Why Atheism?

David Rand
President, Libres penseurs athées – Atheist Freethinkers
Montreal, Quebec, Canada


This talk was presented at the event Atheist Days 2017 (Dni Ateizmu 2017) held in Warsaw, Poland, and organized by the Kazimierz Lyszczynski Foundation

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What atheism is NOT

  • Atheism is not a belief.
  • Atheism is not a religion.
  • Atheism does not require “faith.”

If atheism is a religion then:

  • Bald is a hair colour.
  • Not playing hockey is a winter sport.
  • Not collecting stamps is a hobby.
  • Not writing horoscopes is a form of astrology.
  • etc., etc., etc., …

What atheism is

Atheism is a non-belief, that is, the absence of belief in god(s). It is the refusal to believe or accredit theism, which comes in many varieties: polytheism, monotheism, Abrahamic monotheism,etc. By the way, Christianity is one of the three Abrahamic religions, which in historical order are Judaism, Christianity and Islam, and is thus a monotheism. But is it really a monotheism? Indeed, trinitarian Christianity, which is more widespread than other variants of Christianity, is arguably a tritheism because it has three divinities: the father, the son and the “Holy Ghost.” Christian arithmetic is bizarre.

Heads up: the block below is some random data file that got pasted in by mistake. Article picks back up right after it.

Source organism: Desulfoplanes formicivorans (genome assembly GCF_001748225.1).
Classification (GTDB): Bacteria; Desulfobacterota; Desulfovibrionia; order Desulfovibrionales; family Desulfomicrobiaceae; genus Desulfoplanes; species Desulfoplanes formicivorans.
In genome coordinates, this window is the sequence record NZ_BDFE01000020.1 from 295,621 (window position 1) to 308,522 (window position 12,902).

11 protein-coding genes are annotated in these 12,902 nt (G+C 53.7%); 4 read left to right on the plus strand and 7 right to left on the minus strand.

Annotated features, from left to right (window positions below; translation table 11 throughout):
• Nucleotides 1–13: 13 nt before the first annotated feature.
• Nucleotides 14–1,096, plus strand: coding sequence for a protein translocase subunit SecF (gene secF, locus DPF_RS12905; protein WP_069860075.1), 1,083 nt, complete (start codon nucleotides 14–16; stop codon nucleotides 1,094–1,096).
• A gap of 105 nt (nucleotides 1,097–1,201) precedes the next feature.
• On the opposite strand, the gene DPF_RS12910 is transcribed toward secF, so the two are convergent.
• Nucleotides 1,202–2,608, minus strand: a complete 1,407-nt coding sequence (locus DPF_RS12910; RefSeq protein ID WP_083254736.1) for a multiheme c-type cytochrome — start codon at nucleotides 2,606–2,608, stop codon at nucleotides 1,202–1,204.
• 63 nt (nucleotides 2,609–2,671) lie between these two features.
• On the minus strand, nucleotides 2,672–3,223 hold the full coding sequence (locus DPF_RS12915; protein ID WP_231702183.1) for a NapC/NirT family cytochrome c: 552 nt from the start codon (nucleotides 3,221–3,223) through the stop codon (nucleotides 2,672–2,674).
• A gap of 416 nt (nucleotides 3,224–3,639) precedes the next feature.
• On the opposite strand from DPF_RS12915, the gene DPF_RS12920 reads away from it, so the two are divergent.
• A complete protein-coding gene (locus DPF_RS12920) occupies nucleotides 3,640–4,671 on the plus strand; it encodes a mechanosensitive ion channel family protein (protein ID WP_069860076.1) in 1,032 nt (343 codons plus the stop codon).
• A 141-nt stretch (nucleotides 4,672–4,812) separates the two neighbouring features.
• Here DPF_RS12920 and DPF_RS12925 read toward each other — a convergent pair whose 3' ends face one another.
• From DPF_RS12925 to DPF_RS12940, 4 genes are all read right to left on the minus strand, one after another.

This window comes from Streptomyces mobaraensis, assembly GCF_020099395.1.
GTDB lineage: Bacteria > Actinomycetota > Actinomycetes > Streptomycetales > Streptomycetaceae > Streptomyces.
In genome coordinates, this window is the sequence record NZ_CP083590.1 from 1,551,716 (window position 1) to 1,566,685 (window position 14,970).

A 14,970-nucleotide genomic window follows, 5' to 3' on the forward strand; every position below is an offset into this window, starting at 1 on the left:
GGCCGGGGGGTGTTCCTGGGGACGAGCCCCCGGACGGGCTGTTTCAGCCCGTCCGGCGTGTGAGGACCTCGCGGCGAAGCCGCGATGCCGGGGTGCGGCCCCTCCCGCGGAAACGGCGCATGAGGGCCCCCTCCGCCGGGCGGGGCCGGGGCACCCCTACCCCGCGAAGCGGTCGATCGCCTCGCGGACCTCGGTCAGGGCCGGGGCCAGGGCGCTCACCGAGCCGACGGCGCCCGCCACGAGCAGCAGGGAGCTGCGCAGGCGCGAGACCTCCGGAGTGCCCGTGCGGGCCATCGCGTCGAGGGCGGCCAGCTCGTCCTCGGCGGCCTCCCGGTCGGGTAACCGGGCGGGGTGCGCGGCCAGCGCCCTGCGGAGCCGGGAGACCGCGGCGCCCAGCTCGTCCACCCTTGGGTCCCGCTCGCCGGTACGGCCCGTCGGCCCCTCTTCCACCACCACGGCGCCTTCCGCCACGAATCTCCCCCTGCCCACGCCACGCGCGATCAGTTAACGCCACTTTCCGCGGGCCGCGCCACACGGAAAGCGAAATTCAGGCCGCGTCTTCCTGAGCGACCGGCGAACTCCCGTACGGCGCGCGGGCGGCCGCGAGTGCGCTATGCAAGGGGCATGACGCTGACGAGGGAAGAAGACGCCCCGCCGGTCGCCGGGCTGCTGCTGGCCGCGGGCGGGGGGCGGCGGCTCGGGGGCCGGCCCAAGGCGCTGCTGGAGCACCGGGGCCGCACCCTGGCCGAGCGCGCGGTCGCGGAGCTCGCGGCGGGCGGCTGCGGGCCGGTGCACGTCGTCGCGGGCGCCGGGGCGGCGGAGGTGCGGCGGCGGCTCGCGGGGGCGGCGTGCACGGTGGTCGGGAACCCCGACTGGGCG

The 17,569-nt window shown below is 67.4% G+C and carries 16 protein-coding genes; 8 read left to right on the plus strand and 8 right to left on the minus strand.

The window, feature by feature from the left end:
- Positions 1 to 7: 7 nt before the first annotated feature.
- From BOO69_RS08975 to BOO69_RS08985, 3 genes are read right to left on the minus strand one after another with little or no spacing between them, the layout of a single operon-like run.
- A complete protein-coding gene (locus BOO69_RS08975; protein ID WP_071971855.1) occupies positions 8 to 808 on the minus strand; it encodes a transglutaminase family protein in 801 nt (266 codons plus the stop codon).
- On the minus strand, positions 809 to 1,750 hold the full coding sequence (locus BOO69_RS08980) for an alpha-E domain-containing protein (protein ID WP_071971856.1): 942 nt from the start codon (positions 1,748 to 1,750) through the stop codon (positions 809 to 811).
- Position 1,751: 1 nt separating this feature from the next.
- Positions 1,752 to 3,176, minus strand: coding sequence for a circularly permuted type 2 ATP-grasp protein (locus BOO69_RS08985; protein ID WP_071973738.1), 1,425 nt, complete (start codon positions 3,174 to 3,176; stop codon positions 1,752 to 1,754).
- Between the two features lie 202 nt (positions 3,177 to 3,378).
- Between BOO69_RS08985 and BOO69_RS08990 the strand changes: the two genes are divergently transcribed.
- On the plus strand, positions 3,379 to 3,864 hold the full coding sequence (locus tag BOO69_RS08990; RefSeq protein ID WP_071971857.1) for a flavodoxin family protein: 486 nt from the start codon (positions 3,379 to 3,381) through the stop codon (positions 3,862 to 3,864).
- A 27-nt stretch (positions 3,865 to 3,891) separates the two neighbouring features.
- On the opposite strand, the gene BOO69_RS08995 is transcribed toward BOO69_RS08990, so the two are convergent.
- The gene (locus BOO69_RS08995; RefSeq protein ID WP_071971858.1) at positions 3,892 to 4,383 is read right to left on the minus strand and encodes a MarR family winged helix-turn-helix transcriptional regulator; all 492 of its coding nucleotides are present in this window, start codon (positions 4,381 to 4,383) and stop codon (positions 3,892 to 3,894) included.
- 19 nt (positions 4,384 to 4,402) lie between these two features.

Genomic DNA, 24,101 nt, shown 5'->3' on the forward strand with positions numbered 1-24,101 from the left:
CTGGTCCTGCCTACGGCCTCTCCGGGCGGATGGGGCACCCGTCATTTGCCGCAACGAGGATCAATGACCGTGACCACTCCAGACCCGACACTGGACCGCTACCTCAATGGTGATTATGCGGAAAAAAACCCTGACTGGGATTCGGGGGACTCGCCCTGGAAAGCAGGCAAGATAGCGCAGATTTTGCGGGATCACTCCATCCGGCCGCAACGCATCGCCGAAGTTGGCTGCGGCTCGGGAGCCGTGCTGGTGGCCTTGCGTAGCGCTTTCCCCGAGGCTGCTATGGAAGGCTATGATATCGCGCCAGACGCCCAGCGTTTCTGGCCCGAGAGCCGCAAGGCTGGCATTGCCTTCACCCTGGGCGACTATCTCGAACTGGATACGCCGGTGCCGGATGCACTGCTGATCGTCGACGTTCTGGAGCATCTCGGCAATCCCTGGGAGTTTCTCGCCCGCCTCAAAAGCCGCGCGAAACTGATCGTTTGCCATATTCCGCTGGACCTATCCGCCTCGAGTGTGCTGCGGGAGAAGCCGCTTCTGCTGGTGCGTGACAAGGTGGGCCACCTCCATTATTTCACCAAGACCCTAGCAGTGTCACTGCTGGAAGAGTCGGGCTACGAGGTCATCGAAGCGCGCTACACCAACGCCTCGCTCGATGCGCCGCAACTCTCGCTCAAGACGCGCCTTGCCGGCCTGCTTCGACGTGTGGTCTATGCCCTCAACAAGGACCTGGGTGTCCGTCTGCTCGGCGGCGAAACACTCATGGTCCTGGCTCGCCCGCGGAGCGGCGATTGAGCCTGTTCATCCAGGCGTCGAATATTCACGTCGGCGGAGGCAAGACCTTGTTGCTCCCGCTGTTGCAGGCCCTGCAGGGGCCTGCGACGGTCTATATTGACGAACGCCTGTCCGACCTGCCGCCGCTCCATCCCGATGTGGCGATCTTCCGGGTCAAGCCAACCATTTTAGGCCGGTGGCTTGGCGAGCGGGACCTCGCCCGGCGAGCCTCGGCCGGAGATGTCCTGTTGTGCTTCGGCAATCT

Anyway, atheism is the inevitable result of examining and questioning theism – that is, the result of applying systematic doubt to theism. The denial of the existence of god(s) is the consequence of this process of systematic doubt, not the starting point. When faced with the “god” hypothesis, we find it both lacking in evidence and self-contradictory, so we therefore reject that hypothesis. So-called “agnosticism” is not an alternative to atheism. Rather agnosticism is precisely that technique of doubt which, when applied to theism, leads inexorably to atheism (as explained by David Eller).

Rejection of the Supernatural